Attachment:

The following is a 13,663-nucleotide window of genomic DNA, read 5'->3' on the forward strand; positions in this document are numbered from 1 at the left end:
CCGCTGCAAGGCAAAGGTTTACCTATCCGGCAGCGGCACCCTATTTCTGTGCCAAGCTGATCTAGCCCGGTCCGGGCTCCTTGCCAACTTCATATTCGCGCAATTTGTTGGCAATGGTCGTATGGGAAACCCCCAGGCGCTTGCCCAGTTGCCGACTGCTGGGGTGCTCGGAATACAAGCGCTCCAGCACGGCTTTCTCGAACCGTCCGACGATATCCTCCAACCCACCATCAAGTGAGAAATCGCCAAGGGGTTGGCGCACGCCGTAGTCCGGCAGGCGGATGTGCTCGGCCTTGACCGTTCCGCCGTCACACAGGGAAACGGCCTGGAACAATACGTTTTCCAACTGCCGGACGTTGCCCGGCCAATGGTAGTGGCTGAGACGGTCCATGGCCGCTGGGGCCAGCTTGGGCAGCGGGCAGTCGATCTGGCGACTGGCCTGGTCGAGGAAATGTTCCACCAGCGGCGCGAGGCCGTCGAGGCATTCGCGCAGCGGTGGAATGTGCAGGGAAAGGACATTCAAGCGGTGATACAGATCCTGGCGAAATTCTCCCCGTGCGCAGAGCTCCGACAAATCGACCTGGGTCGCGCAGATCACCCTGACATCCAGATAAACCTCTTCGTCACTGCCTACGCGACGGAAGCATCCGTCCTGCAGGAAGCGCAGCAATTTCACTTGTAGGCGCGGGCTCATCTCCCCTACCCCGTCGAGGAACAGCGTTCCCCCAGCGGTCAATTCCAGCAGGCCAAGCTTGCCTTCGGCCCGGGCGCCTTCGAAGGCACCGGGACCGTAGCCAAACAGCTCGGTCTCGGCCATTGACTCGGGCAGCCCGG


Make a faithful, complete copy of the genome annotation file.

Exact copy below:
The following is a 13,663-nucleotide window of genomic DNA, read 5'->3' on the forward strand; positions in this document are numbered from 1 at the left end:
CCGCTGCAAGGCAAAGGTTTACCTATCCGGCAGCGGCACCCTATTTCTGTGCCAAGCTGATCTAGCCCGGTCCGGGCTCCTTGCCAACTTCATATTCGCGCAATTTGTTGGCAATGGTCGTATGGGAAACCCCCAGGCGCTTGCCCAGTTGCCGACTGCTGGGGTGCTCGGAATACAAGCGCTCCAGCACGGCTTTCTCGAACCGTCCGACGATATCCTCCAACCCACCATCAAGTGAGAAATCGCCAAGGGGTTGGCGCACGCCGTAGTCCGGCAGGCGGATGTGCTCGGCCTTGACCGTTCCGCCGTCACACAGGGAAACGGCCTGGAACAATACGTTTTCCAACTGCCGGACGTTGCCCGGCCAATGGTAGTGGCTGAGACGGTCCATGGCCGCTGGGGCCAGCTTGGGCAGCGGGCAGTCGATCTGGCGACTGGCCTGGTCGAGGAAATGTTCCACCAGCGGCGCGAGGCCGTCGAGGCATTCGCGCAGCGGTGGAATGTGCAGGGAAAGGACATTCAAGCGGTGATACAGATCCTGGCGAAATTCTCCCCGTGCGCAGAGCTCCGACAAATCGACCTGGGTCGCGCAGATCACCCTGACATCCAGATAAACCTCTTCGTCACTGCCTACGCGACGGAAGCATCCGTCCTGCAGGAAGCGCAGCAATTTCACTTGTAGGCGCGGGCTCATCTCCCCTACCCCGTCGAGGAACAGCGTTCCCCCAGCGGTCAATTCCAGCAGGCCAAGCTTGCCTTCGGCCCGGGCGCCTTCGAAGGCACCGGGACCGTAGCCAAACAGCTCGGTCTCGGCCATTGACTCGGGCAGCCCGG